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Customer Reviews for NavPress Refractions: A Journey of Faith, Art, and Culture

NavPress Refractions: A Journey of Faith, Art, and Culture

Living and working at Ground Zero in New York City, Makoto Fujimura was deeply affected by the events of September 11, 2001---and yet his art and his writings continue to speak of light even in darkness. You'll be blessed by his reflections on life's meaning, and the value of creativity as an act of hope. 176 pages, softcover from NavPress.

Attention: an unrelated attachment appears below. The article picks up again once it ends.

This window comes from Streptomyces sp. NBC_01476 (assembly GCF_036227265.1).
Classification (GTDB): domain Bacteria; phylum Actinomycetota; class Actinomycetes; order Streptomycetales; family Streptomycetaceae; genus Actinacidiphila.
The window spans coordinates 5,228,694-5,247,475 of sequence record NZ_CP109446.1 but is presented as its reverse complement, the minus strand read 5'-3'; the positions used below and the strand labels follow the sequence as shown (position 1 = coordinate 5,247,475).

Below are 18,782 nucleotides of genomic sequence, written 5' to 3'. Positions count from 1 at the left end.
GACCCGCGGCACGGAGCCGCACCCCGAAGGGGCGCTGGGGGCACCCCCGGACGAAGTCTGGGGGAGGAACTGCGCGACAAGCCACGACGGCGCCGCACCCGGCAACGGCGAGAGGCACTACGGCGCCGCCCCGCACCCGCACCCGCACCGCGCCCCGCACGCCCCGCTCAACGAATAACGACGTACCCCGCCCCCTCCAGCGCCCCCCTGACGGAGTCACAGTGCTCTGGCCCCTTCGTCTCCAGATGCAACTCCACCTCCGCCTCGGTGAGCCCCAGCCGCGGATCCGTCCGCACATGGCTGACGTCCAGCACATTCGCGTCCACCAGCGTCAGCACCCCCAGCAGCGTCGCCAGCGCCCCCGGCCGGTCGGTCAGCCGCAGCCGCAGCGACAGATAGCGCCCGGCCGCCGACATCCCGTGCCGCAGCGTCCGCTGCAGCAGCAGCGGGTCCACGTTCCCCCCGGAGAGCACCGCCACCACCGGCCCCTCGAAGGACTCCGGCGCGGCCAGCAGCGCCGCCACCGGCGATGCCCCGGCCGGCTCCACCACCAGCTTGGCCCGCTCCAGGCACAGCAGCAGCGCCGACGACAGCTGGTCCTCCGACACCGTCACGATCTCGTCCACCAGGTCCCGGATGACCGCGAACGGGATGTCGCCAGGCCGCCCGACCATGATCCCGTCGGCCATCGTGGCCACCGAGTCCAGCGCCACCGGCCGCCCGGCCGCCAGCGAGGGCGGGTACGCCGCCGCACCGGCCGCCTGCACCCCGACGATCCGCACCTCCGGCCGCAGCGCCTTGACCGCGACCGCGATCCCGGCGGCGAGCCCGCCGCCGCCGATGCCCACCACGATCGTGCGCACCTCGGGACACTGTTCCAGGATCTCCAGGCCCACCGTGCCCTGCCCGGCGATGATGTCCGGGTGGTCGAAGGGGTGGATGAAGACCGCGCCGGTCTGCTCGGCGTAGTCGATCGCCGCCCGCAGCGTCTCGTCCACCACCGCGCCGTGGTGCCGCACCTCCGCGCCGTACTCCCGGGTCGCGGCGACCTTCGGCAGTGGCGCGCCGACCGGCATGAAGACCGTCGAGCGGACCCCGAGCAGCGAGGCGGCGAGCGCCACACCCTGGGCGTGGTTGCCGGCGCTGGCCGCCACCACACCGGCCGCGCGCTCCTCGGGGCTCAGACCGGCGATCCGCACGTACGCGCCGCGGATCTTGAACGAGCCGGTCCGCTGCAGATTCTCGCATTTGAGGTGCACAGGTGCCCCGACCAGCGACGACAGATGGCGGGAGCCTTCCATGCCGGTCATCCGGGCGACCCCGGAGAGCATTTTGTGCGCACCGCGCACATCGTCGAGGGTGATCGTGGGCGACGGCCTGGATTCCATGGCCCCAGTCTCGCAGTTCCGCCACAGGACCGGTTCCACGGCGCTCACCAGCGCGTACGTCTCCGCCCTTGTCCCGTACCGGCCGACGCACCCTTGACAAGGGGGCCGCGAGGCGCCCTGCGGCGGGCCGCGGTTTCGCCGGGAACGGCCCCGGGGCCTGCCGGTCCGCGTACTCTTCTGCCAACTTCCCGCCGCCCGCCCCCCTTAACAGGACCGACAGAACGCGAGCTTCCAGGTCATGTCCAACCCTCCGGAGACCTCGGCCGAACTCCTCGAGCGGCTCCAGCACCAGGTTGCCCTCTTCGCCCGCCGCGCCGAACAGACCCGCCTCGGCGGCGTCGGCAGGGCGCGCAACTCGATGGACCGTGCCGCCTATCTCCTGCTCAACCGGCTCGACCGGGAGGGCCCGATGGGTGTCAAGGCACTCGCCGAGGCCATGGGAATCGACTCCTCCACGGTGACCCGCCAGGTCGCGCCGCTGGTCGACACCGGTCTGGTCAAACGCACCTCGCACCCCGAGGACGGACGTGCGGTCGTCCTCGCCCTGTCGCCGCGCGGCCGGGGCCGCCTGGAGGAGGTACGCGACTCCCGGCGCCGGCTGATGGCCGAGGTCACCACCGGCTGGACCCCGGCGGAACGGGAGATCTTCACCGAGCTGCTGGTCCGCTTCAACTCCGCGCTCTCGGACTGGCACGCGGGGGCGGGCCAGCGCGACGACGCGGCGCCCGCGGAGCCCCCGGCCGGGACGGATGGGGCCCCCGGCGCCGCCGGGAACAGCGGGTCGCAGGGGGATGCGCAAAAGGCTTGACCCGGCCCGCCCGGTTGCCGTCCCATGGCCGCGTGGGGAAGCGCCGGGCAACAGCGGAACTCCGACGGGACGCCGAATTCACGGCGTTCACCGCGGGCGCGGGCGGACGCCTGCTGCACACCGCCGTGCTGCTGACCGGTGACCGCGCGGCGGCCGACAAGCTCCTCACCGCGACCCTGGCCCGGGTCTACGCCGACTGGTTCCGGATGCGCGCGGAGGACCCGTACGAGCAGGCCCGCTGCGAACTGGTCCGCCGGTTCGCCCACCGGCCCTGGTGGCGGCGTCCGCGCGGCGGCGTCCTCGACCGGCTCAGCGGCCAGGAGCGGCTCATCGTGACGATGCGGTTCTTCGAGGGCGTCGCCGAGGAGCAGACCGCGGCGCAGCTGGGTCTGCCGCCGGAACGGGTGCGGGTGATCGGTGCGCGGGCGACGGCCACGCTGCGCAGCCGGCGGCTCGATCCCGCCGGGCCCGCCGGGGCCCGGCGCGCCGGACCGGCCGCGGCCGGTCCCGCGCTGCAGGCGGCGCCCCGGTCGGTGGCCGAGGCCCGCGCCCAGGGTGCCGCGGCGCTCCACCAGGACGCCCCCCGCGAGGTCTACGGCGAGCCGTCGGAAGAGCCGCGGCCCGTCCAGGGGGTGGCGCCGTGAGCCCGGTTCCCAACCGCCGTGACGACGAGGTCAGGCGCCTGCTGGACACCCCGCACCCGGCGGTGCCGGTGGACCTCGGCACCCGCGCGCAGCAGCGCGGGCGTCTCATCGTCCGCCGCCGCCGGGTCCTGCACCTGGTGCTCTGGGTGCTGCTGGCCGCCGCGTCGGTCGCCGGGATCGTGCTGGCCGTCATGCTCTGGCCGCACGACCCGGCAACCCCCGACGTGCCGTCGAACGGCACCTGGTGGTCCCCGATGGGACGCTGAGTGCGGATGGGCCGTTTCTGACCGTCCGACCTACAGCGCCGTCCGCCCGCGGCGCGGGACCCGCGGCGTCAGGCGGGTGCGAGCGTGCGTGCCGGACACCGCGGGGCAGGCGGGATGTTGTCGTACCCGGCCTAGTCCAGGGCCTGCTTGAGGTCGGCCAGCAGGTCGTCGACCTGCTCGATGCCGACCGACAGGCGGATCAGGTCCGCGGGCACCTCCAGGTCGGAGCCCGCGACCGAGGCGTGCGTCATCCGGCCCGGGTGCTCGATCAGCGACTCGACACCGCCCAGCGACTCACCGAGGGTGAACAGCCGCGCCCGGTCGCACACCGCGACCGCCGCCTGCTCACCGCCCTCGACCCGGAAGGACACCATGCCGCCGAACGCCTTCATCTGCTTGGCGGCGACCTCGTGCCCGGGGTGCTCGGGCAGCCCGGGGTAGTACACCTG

Average Customer Rating:
4.833 out of 5
4.8
 out of 
5
(6 Reviews) 6
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Customer Reviews for Refractions: A Journey of Faith, Art, and Culture
Review 1 for Refractions: A Journey of Faith, Art, and Culture
Overall Rating: 
5 out of 5
5 out of 5

Date:May 16, 2009
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Julieanne Miller